Jeffco Public Schools typically runs its Jeffco Summer of Early Leaning (JSEL), a summer learning program for incoming first through third graders, at schools and in person. But as June rolled around …
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Jeffco Public Schools typically runs its Jeffco Summer of Early Leaning (JSEL), a summer learning program for incoming first through third graders, at schools and in person. But as June rolled around and health concerns around the COVID-19 pandemic continued, the program’s organizers reworked JSEL into a virtual offering to serve 515 students this year.
“JSEL has been such a passion for me and remote learning has thrown a curveball, but it’s really exciting these kids are still able to do this program,” said JSEL teacher Brie Montoya. “I really am glad these kids were able to do it.”
The no-cost programming is open to students who would like summer help to ensure they are on-track for next school year, particularly for students who are not reading at grade level and are on a read plan, or who are in danger of needing a read plan.
The program began with one-to-one meetings between parents and teachers on June 1, followed by five weeks of video conferencing classes.
While the program traditionally runs from 8 a.m. to noon on weekdays, this year, classes were held on weekdays from 9:30 to 11:30. The two-hour daily sessions included reading lessons taught to students and chances for students to practice their reading out loud. Outside of class hours, students also had the option to complete self-guided math activities.
As teachers adapted to the remote environment alongside their students, they said they found creative ways to keep class engaging — whether that meant virtual field trips to the San Diego Zoo and the Met in New York, or sending care packages to students during the summer.
The teachers added that for some students, helping them adapt required reworking the remote environment altogether.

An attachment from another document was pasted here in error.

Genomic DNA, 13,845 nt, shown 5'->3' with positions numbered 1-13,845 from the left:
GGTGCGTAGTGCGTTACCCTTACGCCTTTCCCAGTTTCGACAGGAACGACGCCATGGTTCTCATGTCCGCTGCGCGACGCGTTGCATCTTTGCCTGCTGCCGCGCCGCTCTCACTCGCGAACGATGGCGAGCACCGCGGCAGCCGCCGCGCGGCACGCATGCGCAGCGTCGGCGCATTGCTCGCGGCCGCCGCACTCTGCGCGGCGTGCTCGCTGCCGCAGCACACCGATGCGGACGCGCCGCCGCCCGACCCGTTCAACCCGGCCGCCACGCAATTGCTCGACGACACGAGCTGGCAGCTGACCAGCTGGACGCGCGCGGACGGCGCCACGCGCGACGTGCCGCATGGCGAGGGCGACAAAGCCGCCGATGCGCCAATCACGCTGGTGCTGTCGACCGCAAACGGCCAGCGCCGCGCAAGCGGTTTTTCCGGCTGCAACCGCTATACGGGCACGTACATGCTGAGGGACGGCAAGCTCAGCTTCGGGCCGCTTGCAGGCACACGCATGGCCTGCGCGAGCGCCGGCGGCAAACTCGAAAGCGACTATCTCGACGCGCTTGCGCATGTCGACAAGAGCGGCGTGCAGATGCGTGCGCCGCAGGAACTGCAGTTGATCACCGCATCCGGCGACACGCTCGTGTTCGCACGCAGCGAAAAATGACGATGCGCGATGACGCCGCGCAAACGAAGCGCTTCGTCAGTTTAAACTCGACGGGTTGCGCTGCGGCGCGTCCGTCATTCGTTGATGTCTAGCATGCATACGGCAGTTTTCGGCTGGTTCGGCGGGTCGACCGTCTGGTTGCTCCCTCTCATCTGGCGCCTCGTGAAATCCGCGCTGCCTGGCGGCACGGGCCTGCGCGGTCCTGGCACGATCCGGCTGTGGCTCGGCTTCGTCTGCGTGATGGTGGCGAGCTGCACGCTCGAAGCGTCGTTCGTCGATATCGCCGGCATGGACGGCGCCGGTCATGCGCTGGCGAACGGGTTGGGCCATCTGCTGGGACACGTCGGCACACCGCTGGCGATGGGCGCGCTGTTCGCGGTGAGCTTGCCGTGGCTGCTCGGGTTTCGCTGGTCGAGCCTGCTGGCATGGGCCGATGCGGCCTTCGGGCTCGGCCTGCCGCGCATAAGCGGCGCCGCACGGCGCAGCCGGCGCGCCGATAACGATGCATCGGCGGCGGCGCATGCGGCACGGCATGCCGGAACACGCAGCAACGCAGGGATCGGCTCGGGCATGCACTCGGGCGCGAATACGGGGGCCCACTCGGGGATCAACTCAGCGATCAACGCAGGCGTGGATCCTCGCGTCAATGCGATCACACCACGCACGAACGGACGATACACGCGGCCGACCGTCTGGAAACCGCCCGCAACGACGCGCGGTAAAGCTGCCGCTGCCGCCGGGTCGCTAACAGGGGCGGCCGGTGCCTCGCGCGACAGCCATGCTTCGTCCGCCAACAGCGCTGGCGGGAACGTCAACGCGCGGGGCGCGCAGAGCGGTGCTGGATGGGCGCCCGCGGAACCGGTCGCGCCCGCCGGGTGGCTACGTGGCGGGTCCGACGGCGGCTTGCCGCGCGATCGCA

Jeffco parent Becca Rehme, whose son, Quinn, attends Arvada’s Sierra Elementary, enrolled her son in JSEL after noting he had lost some learning during the COVID-19 pandemic. Within two or three days of the online version of JSEL, however, she could tell her son was overwhelmed.
Rehme and Kristina McCombie, Quinn’s JSEL teacher, came up with an alternative: Rehme would attend classes instead of Quinn during the day and teach her son separately. Her son would also have a one-on-one remote meeting with McCombie every day before class began.
“They were very flexible and willing to meet him where he was at,” Rehme said. “The benefits of the remote environment were that we could customize the experience to Quinn’s needs and maturity level.”
Parent Christie Hensley likewise highlighted the way her daughter’s JSEL teacher, Montoya, has worked with her daughter, Jane, who attends Blue Heron Elementary in Littleton.
“One day, my daughter really was struggling. The teacher could see it on Zoom and picked up the phone and called me personally,” Hensley said. “It was great. My daughter has made a lot of gains thanks to JSEL and her teacher has really helped her gain more confidence (reading).”
While teachers have learned how to get students the individual help they need remotely, Montoya acknowledged that the extent of learning this year may not match what occurred in JSEL for 2019.
“There’s something to be said for having a book in front of you and going through it,” she said. “But this is our reality. I think it’s not hurting them; they’re getting the extra reading and the extra support.”
That said, students have made important strides through the program, teachers and parents said.
“He’s going to be in a better place than he would have had he not done JSEL,” Rehme said of her son. “I encourage other parents to enroll their children in JSEL in future summers. I watched both my son and the members of his class progress greatly in just one month.”
Beyond academics, McCombie and Montoya emphasized the other skills a remote JSEL has helped students develop this year.
“This was a brand new thing; they didn’t know me and they had to have a certain amount of confidence with getting to know the other kids,” McCombie said. “They’ve gained interpersonal skills, some confidence and some flexibility.”
Teachers also have gained a lot, she said — and with luck, those gains will help inform the remote portions of next year’s teaching.
“A lot of schools including my own did not do any live teaching during the pandemic. We’re paving the way for what remote teaching could look like in the fall,” she said. “This is live teaching every day. It’s been really rejuvenating to me and has made my life brighter.”
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